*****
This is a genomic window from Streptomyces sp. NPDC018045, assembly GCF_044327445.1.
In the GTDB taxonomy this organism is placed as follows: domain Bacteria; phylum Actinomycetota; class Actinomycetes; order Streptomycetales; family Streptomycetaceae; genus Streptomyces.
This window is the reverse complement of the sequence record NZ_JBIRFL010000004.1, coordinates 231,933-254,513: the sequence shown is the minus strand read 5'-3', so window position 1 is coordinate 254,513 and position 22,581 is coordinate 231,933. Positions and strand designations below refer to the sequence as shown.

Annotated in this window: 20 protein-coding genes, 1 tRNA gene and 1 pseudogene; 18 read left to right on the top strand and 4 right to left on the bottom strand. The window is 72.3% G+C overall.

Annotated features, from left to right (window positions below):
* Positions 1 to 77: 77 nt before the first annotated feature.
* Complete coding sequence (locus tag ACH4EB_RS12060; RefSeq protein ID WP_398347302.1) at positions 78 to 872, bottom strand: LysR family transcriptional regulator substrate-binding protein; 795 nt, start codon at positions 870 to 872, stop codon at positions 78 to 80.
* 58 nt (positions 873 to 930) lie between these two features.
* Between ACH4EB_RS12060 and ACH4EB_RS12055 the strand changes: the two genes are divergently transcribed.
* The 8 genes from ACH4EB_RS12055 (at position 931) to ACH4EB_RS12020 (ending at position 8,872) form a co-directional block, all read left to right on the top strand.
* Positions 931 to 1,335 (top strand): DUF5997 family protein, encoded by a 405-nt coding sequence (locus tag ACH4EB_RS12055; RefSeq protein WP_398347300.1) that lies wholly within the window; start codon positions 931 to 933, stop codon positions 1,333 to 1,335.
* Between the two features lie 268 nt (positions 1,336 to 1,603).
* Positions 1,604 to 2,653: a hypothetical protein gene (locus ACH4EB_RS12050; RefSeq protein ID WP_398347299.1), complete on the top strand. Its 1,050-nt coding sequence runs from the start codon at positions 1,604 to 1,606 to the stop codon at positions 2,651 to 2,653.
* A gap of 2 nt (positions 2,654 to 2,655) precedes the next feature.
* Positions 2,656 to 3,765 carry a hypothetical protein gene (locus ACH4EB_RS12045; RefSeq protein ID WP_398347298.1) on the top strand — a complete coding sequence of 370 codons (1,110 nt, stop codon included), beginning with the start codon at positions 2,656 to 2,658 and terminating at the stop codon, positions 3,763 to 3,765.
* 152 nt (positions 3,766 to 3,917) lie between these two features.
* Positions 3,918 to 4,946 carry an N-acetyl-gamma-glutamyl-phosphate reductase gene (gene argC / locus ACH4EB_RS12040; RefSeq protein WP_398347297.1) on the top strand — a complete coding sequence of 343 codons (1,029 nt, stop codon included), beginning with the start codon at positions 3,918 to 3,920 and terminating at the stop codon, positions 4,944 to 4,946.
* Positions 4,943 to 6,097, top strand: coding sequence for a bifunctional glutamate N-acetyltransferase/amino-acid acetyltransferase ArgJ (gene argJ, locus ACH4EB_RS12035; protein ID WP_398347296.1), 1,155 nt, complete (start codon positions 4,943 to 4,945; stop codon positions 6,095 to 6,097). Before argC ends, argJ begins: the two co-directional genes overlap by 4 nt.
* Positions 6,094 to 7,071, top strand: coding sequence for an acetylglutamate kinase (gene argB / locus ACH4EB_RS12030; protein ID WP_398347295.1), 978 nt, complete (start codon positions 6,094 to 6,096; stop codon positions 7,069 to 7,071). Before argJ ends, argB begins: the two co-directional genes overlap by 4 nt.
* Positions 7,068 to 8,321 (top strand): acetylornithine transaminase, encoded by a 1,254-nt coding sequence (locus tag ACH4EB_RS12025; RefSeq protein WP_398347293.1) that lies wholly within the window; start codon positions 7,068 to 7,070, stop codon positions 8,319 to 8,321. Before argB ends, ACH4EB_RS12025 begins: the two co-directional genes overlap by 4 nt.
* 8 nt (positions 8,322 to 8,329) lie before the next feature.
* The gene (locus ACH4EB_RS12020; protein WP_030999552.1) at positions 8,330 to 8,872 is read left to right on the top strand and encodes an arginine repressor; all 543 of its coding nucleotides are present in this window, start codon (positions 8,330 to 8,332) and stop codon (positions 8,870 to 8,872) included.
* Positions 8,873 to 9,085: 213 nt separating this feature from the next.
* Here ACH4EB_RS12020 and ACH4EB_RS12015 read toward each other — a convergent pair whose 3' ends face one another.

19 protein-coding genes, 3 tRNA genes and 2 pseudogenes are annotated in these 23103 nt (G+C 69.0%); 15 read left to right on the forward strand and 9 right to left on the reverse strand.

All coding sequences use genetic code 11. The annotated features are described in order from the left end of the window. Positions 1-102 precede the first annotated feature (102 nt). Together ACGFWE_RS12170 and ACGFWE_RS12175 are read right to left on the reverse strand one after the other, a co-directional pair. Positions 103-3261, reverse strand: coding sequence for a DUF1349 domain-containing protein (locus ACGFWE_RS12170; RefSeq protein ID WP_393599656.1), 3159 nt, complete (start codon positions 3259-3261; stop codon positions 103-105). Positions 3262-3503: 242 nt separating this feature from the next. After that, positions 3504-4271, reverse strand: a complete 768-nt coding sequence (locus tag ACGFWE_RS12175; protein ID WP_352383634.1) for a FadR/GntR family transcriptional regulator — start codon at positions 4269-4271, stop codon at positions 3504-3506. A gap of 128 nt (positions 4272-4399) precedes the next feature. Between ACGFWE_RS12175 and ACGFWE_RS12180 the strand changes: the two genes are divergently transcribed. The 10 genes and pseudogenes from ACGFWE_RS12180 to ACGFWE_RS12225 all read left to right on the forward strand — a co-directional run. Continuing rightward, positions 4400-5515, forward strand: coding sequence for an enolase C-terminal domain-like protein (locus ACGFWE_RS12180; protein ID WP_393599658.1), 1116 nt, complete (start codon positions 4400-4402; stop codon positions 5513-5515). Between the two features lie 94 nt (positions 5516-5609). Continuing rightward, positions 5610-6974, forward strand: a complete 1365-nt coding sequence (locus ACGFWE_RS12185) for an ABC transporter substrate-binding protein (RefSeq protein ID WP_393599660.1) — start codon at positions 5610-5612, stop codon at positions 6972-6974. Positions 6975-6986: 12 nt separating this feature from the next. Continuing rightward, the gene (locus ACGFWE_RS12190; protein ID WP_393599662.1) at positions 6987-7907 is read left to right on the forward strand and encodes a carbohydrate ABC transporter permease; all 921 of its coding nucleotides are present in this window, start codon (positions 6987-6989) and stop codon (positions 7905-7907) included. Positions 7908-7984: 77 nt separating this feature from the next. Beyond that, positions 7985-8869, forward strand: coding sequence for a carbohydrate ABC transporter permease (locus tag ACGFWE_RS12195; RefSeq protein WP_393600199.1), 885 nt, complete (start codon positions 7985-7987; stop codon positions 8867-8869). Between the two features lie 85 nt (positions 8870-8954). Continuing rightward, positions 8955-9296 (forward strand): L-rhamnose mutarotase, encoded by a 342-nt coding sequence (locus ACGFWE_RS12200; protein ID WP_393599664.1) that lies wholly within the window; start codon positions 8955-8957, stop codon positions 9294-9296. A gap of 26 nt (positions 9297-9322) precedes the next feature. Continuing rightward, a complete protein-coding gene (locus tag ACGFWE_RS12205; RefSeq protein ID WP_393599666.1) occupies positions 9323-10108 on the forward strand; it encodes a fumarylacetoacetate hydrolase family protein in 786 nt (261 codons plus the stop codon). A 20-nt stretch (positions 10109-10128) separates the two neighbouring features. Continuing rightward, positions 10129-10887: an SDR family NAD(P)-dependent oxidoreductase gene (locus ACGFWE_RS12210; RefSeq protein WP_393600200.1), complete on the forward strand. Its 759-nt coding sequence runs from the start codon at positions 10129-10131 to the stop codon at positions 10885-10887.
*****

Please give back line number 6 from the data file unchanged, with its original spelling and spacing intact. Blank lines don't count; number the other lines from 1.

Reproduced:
* Positions 1 to 77: 77 nt before the first annotated feature.